Ground beetle (Coleoptera: Carabidae) population declines and phenological changes: Is there a connection?
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Carabid beetles are important components of terrestrial food webs, and changes in their populations may affect other species in an ecosystem (such as the prey species that carabids feed on). Significant decreases in the abundance of several carabid species have been found in this and in other studies.
The authors of this paper investigated changes in the abundance and phenology (i.e. the timing of certain life-cycle events) of carabid species. Well-known examples of phenology include the timing of tree bud opening, the arrival of migratory species, and the timing of frog spawning. Temperature is commonly a controlling factor, and recent climate change has already resulted in phenological changes in some species.
Many species are dependent on other species and their phenological patterns have evolved to be tightly synchronised. When timings shift in response to changes in the environment, mismatches may have a negative impact. For example, a prey species may become less abundant, adversely affecting predator survival. Impacts may be exacerbated by other changes, such as loss of suitable habitat.
To investigate changes in carabid abundance and phenology, the authors used ECN data for the 25 most abundant carabid beetles, collected over 18 years (1994-2011) from lines of pitfall traps at two ECN Scottish ECN sites, Sourhope and Glensaugh.
They found that eight of the 25 species decreased significantly in number between 1994 and 2011. One species, Pterostichus adstrictus, almost completely disappeared from the samples by 2011, despite being recorded in large numbers in the early years. The populations of thirteen species at the sites were regarded as being stable, whilst four species were captured more frequently over time. The general decline in ground beetles is in line with findings at other ECN sites (see Morecroft et al., 2009 and Brooks et al., 2012). There is some evidence from this study that beetle species favouring bog and dry heather moorland declined more than those that favour grassland habitats.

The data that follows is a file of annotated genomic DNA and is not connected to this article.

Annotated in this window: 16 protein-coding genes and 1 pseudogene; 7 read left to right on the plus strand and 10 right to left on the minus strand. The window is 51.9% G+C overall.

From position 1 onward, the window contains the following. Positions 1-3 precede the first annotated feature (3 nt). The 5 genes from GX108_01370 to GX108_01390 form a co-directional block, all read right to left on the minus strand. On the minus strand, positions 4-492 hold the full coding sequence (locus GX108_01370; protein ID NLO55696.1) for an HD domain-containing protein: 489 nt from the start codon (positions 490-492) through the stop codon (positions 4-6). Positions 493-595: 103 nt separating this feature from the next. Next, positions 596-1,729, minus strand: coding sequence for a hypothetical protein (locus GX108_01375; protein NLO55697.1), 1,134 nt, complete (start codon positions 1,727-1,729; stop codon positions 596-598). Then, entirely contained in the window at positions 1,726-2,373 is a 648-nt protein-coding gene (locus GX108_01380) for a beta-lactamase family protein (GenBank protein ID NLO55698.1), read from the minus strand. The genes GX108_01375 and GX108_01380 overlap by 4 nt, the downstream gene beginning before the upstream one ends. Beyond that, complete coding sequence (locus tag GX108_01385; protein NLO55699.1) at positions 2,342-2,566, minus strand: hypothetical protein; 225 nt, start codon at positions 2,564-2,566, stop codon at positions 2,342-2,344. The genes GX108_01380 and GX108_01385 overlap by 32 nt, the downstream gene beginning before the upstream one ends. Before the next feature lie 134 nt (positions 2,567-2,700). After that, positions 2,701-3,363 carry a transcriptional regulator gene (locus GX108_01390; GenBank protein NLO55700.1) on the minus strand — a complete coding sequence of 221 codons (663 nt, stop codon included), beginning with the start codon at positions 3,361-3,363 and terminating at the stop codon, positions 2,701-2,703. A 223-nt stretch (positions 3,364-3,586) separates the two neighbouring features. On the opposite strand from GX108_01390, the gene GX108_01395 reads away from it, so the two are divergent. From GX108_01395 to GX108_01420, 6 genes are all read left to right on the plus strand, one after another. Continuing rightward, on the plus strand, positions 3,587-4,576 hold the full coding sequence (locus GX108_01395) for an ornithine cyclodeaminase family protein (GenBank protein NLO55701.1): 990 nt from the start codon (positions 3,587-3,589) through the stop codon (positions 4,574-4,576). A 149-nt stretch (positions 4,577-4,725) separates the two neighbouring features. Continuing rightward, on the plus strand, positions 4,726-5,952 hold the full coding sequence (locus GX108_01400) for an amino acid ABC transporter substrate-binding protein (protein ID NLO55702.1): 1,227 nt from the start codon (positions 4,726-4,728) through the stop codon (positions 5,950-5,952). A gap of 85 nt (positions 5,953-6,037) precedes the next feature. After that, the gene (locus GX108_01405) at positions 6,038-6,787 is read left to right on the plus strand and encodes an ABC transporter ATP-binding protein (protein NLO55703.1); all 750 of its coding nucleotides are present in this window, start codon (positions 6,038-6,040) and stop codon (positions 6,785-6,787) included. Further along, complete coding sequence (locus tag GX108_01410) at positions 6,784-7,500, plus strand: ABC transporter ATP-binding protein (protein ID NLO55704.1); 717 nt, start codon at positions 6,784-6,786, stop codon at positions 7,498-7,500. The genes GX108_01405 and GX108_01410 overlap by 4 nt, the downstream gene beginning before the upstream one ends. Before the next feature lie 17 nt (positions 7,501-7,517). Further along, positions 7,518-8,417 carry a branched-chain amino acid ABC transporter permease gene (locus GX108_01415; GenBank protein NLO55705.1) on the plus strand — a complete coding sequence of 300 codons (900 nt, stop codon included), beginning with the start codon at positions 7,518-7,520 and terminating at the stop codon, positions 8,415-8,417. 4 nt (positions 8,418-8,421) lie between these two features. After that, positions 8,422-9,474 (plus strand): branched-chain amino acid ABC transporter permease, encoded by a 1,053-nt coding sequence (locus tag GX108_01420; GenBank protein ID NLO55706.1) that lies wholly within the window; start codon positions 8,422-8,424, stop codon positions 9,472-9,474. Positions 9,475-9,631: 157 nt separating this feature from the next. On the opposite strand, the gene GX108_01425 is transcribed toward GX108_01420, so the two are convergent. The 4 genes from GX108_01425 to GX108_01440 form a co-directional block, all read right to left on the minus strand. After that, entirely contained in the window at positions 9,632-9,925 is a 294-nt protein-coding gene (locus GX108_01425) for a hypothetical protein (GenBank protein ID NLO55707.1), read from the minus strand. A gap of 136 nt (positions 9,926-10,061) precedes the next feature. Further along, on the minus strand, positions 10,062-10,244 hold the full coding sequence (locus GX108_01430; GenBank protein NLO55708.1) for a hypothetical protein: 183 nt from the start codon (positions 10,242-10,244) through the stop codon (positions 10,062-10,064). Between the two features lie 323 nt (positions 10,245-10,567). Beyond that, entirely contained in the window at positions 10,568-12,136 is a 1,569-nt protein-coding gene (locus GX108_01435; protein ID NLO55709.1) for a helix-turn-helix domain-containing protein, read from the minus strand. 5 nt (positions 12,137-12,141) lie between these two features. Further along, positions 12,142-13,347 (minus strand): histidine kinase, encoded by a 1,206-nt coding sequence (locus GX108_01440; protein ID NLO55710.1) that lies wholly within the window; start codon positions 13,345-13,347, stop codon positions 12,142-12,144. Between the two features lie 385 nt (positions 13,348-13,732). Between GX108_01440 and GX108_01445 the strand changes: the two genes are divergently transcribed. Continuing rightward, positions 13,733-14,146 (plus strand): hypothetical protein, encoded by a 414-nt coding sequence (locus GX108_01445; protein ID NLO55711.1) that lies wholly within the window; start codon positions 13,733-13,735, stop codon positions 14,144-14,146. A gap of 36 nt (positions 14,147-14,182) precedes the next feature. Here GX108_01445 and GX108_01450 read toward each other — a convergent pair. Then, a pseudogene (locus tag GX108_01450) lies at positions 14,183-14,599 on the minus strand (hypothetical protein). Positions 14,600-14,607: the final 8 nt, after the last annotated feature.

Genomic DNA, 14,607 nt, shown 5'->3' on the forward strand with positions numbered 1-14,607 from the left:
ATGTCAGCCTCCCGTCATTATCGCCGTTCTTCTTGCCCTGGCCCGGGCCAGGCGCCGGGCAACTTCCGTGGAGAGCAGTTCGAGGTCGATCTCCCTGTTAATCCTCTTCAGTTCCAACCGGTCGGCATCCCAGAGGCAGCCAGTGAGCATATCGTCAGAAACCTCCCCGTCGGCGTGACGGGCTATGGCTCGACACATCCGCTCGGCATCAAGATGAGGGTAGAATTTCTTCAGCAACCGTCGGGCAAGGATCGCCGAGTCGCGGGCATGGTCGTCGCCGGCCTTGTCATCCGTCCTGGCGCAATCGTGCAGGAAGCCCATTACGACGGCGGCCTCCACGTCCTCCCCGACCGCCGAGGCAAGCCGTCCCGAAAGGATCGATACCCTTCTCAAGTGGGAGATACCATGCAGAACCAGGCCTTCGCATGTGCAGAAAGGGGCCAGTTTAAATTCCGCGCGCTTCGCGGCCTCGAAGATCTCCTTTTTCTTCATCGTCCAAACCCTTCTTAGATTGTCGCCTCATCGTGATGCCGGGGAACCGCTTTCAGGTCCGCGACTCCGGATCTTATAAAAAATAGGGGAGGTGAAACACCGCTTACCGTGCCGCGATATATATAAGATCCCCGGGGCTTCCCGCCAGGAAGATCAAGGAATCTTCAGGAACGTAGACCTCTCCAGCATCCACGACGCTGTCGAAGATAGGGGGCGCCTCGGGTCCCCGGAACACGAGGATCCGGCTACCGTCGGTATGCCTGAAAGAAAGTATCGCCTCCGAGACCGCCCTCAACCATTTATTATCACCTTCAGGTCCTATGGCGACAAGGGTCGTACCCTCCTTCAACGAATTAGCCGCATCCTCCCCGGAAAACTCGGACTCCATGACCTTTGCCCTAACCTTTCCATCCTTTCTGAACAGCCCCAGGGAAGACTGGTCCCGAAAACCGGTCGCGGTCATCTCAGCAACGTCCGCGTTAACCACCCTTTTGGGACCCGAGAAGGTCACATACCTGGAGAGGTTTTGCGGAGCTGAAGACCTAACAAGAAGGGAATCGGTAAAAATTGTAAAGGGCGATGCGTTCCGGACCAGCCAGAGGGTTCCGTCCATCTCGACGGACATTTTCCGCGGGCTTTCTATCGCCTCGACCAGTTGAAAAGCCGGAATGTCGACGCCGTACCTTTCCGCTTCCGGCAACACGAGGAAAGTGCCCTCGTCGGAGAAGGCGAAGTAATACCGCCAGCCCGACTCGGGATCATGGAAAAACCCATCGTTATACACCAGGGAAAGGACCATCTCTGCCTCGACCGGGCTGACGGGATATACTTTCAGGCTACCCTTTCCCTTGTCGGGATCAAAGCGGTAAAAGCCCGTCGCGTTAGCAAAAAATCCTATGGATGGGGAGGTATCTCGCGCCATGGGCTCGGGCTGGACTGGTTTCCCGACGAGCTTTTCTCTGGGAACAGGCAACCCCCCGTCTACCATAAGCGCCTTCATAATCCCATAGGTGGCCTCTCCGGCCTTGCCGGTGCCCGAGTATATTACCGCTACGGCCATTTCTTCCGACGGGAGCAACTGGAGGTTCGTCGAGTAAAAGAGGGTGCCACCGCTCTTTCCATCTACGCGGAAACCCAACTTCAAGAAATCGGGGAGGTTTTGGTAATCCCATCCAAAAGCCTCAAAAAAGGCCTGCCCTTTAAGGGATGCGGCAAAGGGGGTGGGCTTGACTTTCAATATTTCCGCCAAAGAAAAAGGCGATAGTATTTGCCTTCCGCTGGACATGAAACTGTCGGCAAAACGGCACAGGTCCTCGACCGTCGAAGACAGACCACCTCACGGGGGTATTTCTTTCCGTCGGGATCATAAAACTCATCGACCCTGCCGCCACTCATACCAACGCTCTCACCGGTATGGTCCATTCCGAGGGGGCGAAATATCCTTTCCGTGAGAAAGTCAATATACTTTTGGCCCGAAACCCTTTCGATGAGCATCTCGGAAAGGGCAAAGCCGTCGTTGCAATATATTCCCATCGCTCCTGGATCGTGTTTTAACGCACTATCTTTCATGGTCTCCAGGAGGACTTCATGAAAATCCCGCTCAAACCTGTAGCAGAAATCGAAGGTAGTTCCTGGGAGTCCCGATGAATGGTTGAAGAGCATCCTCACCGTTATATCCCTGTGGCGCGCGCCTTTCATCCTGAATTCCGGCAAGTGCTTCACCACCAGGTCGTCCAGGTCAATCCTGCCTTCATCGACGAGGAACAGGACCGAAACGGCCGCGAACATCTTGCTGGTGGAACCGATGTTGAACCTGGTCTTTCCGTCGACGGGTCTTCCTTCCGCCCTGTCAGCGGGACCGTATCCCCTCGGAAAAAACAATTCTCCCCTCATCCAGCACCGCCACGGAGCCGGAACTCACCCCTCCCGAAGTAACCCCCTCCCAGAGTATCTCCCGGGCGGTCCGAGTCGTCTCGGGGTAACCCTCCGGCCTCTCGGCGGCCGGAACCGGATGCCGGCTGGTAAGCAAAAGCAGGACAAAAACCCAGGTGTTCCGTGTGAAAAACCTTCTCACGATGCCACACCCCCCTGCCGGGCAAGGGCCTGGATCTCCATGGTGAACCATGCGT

The authors found significant changes in some of the phenological measures they considered. For example, the first day of appearance advanced for seven species and became later for two species. The length of the activity period decreased for four species and increased for two species. Overall, 10 species advanced their activity, as measured by at least one of the phenological measures. Similar advances have been reported for plants, fish and birds. The authors suggest that, at least in the case of carabid beetles, this advancement of activity may be a result of a tendency towards milder winters.
Determining the precise cause of changes in phenology is difficult, since there are many factors to consider. For example, some species have two or more distinct periods of activity. Some species hibernate in the winter while others remain active. Temperature, day length, body size and the type and abundance of prey species all influence the timing of activity, and vary from species to species.
Declining species were found more in heathland habitats (a grouping of bog and dry heather moorland habitats) compared with grassland, emphasizing the vulnerability of heathland vegetation types, and associated insect assemblages depending on them, to environmental or climatic changes.
To answer the question in the title of this paper, is there a connection between carabid beetle population declines and phenological changes, the answer appears to be yes. Earlier initiation of activity appeared to be advantageous for some species, whilst declines in abundance showed a strong relationship with a narrowing window of activity, mainly caused by earlier cessation of activity.